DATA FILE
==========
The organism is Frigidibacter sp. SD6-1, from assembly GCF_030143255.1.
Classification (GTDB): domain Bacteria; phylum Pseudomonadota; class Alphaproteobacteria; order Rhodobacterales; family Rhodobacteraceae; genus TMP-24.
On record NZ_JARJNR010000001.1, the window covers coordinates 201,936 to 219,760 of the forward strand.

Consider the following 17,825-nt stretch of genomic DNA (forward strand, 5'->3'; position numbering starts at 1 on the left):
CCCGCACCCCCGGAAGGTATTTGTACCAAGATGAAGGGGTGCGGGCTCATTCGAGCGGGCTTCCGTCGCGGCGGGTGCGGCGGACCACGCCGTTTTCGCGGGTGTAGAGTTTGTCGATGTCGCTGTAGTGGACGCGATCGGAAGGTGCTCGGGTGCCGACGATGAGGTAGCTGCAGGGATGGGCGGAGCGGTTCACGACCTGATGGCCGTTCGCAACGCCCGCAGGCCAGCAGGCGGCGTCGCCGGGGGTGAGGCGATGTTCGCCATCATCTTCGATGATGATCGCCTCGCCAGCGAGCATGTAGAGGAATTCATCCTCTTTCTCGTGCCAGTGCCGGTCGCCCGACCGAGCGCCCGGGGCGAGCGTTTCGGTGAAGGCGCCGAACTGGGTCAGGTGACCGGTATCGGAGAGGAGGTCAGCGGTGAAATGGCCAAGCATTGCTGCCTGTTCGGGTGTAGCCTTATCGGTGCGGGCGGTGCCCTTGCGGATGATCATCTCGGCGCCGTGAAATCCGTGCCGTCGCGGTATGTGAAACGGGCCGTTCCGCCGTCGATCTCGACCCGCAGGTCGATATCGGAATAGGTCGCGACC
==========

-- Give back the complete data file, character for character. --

The organism is Frigidibacter sp. SD6-1, from assembly GCF_030143255.1.
Classification (GTDB): domain Bacteria; phylum Pseudomonadota; class Alphaproteobacteria; order Rhodobacterales; family Rhodobacteraceae; genus TMP-24.
On record NZ_JARJNR010000001.1, the window covers coordinates 201,936 to 219,760 of the forward strand.

Consider the following 17,825-nt stretch of genomic DNA (forward strand, 5'->3'; position numbering starts at 1 on the left):
CCCGCACCCCCGGAAGGTATTTGTACCAAGATGAAGGGGTGCGGGCTCATTCGAGCGGGCTTCCGTCGCGGCGGGTGCGGCGGACCACGCCGTTTTCGCGGGTGTAGAGTTTGTCGATGTCGCTGTAGTGGACGCGATCGGAAGGTGCTCGGGTGCCGACGATGAGGTAGCTGCAGGGATGGGCGGAGCGGTTCACGACCTGATGGCCGTTCGCAACGCCCGCAGGCCAGCAGGCGGCGTCGCCGGGGGTGAGGCGATGTTCGCCATCATCTTCGATGATGATCGCCTCGCCAGCGAGCATGTAGAGGAATTCATCCTCTTTCTCGTGCCAGTGCCGGTCGCCCGACCGAGCGCCCGGGGCGAGCGTTTCGGTGAAGGCGCCGAACTGGGTCAGGTGACCGGTATCGGAGAGGAGGTCAGCGGTGAAATGGCCAAGCATTGCTGCCTGTTCGGGTGTAGCCTTATCGGTGCGGGCGGTGCCCTTGCGGATGATCATCTCGGCGCCGTGAAATCCGTGCCGTCGCGGTATGTGAAACGGGCCGTTCCGCCGTCGATCTCGACCCGCAGGTCGATATCGGAATAGGTCGCGACC